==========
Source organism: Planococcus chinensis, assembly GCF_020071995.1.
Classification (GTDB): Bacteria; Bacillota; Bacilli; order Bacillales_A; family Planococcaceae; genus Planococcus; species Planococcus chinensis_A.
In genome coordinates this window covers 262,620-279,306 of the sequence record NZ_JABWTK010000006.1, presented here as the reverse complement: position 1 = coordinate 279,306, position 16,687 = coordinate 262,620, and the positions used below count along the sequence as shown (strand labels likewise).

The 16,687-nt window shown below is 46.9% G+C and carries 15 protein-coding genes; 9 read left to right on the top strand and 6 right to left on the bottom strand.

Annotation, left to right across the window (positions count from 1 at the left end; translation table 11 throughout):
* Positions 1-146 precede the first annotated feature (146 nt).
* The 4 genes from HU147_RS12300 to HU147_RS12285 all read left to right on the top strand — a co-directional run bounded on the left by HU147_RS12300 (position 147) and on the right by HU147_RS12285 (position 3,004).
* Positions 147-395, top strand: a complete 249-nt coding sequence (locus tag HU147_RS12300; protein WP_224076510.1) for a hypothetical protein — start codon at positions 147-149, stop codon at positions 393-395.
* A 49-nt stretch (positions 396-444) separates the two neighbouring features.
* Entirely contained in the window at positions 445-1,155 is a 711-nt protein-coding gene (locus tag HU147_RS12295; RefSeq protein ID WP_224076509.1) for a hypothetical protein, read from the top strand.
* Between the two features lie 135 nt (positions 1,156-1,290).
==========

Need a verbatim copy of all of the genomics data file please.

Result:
Source organism: Planococcus chinensis, assembly GCF_020071995.1.
Classification (GTDB): Bacteria; Bacillota; Bacilli; order Bacillales_A; family Planococcaceae; genus Planococcus; species Planococcus chinensis_A.
In genome coordinates this window covers 262,620-279,306 of the sequence record NZ_JABWTK010000006.1, presented here as the reverse complement: position 1 = coordinate 279,306, position 16,687 = coordinate 262,620, and the positions used below count along the sequence as shown (strand labels likewise).

The 16,687-nt window shown below is 46.9% G+C and carries 15 protein-coding genes; 9 read left to right on the top strand and 6 right to left on the bottom strand.

Annotation, left to right across the window (positions count from 1 at the left end; translation table 11 throughout):
* Positions 1-146 precede the first annotated feature (146 nt).
* The 4 genes from HU147_RS12300 to HU147_RS12285 all read left to right on the top strand — a co-directional run bounded on the left by HU147_RS12300 (position 147) and on the right by HU147_RS12285 (position 3,004).
* Positions 147-395, top strand: a complete 249-nt coding sequence (locus tag HU147_RS12300; protein WP_224076510.1) for a hypothetical protein — start codon at positions 147-149, stop codon at positions 393-395.
* A 49-nt stretch (positions 396-444) separates the two neighbouring features.
* Entirely contained in the window at positions 445-1,155 is a 711-nt protein-coding gene (locus tag HU147_RS12295; RefSeq protein ID WP_224076509.1) for a hypothetical protein, read from the top strand.
* Between the two features lie 135 nt (positions 1,156-1,290).